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CoalImp emphasises coal’s role in the UK

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World Coal,

In the lead up to COP21 climate change conference in Paris in December, the UK has committed to challenging low carbon targets over the coming decades.

Yet the Association of UK Coal Importers (CoalImp) has emphasised that coal’s role in keeping bills down and lights on is becoming more overlooked and that it needs to be focused on during the UK’s decarbonisation in order to reduce household bills, support British industry and avoid blackouts.

CoalImp’s new circular looks at how the security and affordability of electricity supply is being threatened by the early closure of coal-fired power plants and how it believes there is no credible solution to climate change without the inclusion of coal.

High electricity costs are also contributing to job cuts in the industry. The UK government has estimated that with existing policies, wholesale electricity prices in 2030 will be more than 60% higher than in 2014, while the average customer bill could be over £200 higher.

CoalImp pointed out that the UK’s unilateral carbon tax does nothing to reduce CO2 emissions, which are subject to a pan-EU cap. It feels this could facilitate European competitors to increase emissions and have lower bills, which the UK would miss out on.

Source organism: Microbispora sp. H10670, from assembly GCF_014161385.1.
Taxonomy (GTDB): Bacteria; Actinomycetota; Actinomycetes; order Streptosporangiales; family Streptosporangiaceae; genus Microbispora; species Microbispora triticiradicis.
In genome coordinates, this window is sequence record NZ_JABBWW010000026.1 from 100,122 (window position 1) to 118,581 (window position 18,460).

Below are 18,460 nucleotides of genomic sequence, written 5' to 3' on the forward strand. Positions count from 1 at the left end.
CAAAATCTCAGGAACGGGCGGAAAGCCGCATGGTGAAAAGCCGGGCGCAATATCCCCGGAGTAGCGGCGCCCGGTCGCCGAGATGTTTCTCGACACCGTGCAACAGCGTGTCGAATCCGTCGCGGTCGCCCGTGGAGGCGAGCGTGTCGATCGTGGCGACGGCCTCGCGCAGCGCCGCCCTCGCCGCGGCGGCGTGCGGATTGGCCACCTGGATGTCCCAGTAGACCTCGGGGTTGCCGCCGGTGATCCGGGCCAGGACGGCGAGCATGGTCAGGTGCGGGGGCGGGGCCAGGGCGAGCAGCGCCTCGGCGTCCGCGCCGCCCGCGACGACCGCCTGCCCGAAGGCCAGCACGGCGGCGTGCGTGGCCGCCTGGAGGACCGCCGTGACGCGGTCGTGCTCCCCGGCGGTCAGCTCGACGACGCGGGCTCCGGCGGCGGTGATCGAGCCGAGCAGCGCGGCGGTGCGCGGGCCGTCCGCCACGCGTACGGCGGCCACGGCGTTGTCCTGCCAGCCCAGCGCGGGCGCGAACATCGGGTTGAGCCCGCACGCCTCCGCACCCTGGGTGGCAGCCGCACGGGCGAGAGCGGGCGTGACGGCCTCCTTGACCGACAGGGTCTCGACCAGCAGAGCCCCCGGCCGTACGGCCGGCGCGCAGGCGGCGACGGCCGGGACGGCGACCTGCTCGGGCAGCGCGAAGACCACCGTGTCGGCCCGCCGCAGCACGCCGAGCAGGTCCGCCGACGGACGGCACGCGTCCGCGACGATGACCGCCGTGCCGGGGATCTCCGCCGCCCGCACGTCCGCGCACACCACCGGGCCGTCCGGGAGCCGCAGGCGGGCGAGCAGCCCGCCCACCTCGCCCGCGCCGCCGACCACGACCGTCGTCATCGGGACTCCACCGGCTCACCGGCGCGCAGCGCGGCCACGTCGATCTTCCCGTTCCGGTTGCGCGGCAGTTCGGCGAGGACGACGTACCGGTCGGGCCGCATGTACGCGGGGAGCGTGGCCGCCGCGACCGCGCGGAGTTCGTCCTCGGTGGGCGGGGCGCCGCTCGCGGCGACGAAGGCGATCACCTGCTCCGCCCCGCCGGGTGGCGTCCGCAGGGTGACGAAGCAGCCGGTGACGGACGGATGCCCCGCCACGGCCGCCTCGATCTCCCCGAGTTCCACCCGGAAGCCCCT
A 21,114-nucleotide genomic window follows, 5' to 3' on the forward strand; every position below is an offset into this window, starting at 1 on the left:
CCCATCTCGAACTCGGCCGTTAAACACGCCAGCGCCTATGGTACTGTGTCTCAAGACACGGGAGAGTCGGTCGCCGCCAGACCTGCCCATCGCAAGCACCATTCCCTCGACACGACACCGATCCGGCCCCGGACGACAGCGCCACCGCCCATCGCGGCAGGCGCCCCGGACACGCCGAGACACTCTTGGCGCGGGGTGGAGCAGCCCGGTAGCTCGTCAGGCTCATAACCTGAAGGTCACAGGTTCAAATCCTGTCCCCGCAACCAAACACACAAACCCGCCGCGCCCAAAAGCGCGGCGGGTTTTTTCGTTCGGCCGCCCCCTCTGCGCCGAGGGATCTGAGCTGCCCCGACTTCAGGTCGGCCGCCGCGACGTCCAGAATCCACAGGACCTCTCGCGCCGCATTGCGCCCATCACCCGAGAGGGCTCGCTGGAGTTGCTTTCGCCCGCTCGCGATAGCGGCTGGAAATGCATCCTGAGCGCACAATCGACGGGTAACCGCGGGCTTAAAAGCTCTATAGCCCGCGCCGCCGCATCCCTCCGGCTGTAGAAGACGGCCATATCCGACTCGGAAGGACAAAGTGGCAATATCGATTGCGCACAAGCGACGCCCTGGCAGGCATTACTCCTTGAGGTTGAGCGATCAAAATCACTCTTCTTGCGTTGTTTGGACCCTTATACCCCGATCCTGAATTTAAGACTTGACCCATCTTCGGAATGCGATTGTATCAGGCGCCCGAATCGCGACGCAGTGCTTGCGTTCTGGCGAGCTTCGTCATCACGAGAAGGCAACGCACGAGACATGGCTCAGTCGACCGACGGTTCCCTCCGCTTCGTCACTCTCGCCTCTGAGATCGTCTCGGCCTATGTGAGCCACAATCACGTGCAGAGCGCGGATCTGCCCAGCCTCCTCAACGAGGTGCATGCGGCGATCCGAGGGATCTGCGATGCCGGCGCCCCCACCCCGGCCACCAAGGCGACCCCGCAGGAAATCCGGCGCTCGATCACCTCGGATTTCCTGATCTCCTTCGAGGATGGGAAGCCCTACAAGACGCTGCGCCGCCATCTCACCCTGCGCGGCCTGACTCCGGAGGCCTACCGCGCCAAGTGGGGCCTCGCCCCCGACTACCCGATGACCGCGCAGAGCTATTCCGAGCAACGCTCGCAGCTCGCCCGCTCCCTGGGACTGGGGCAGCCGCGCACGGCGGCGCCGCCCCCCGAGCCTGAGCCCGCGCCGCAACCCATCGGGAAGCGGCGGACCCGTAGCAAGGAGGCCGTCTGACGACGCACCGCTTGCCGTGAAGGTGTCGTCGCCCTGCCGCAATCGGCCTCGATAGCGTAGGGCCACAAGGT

Managing Director of CoalImp, Nigel Yaxley, commented: “Climate change is a global phenomenon and requires a coordinated global approach. Coal can be part of the solution through carbon capture and storage (CCS) … If the UK acts fast, it can still be a leading developer of this technology, creating genuine economic and environmental benefits at home and abroad.

Yaxley continued: “CoalImp believes that a managed transition to meeting carbon targets over the coming two decades is essential, whilst keeping bills down and maintaining security.

The National Grid Winter Outlook indicated only a 1.2% capacity margin for 2015/16. Following closure announcements at Longannet and Eggborough, CoalImp anticipates this will take the capacity margin into negative unless new secure capacity can be created.

Yaxley emphasised: “With the capacity margin for the coming winters so precarious, policy makers must act quickly and responsibly to secure the UK’s sustainable energy future.”

Edited from press release by Harleigh Hobbs

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